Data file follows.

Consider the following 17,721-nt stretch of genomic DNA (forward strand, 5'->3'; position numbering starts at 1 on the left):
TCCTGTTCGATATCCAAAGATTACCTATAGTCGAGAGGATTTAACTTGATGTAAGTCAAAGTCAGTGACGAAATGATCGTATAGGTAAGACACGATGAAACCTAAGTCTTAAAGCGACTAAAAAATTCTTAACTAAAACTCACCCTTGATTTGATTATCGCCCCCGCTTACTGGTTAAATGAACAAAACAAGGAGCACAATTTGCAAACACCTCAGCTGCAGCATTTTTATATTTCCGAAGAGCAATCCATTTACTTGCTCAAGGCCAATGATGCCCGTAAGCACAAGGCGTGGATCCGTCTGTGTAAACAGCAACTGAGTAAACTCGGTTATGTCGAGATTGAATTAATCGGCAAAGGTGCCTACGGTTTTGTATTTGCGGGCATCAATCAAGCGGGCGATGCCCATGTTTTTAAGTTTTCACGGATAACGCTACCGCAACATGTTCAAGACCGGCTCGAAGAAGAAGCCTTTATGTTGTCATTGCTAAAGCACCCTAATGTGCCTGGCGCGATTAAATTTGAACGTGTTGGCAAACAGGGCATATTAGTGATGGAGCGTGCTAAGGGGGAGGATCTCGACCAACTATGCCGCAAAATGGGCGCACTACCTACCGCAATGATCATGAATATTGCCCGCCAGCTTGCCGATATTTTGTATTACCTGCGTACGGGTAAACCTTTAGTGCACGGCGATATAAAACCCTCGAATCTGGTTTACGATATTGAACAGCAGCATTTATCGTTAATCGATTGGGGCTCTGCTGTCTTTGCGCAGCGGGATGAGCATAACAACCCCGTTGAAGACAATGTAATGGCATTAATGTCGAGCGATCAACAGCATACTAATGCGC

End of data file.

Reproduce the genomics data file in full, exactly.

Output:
Consider the following 17,721-nt stretch of genomic DNA (forward strand, 5'->3'; position numbering starts at 1 on the left):
TCCTGTTCGATATCCAAAGATTACCTATAGTCGAGAGGATTTAACTTGATGTAAGTCAAAGTCAGTGACGAAATGATCGTATAGGTAAGACACGATGAAACCTAAGTCTTAAAGCGACTAAAAAATTCTTAACTAAAACTCACCCTTGATTTGATTATCGCCCCCGCTTACTGGTTAAATGAACAAAACAAGGAGCACAATTTGCAAACACCTCAGCTGCAGCATTTTTATATTTCCGAAGAGCAATCCATTTACTTGCTCAAGGCCAATGATGCCCGTAAGCACAAGGCGTGGATCCGTCTGTGTAAACAGCAACTGAGTAAACTCGGTTATGTCGAGATTGAATTAATCGGCAAAGGTGCCTACGGTTTTGTATTTGCGGGCATCAATCAAGCGGGCGATGCCCATGTTTTTAAGTTTTCACGGATAACGCTACCGCAACATGTTCAAGACCGGCTCGAAGAAGAAGCCTTTATGTTGTCATTGCTAAAGCACCCTAATGTGCCTGGCGCGATTAAATTTGAACGTGTTGGCAAACAGGGCATATTAGTGATGGAGCGTGCTAAGGGGGAGGATCTCGACCAACTATGCCGCAAAATGGGCGCACTACCTACCGCAATGATCATGAATATTGCCCGCCAGCTTGCCGATATTTTGTATTACCTGCGTACGGGTAAACCTTTAGTGCACGGCGATATAAAACCCTCGAATCTGGTTTACGATATTGAACAGCAGCATTTATCGTTAATCGATTGGGGCTCTGCTGTCTTTGCGCAGCGGGATGAGCATAACAACCCCGTTGAAGACAATGTAATGGCATTAATGTCGAGCGATCAACAGCATACTAATGCGC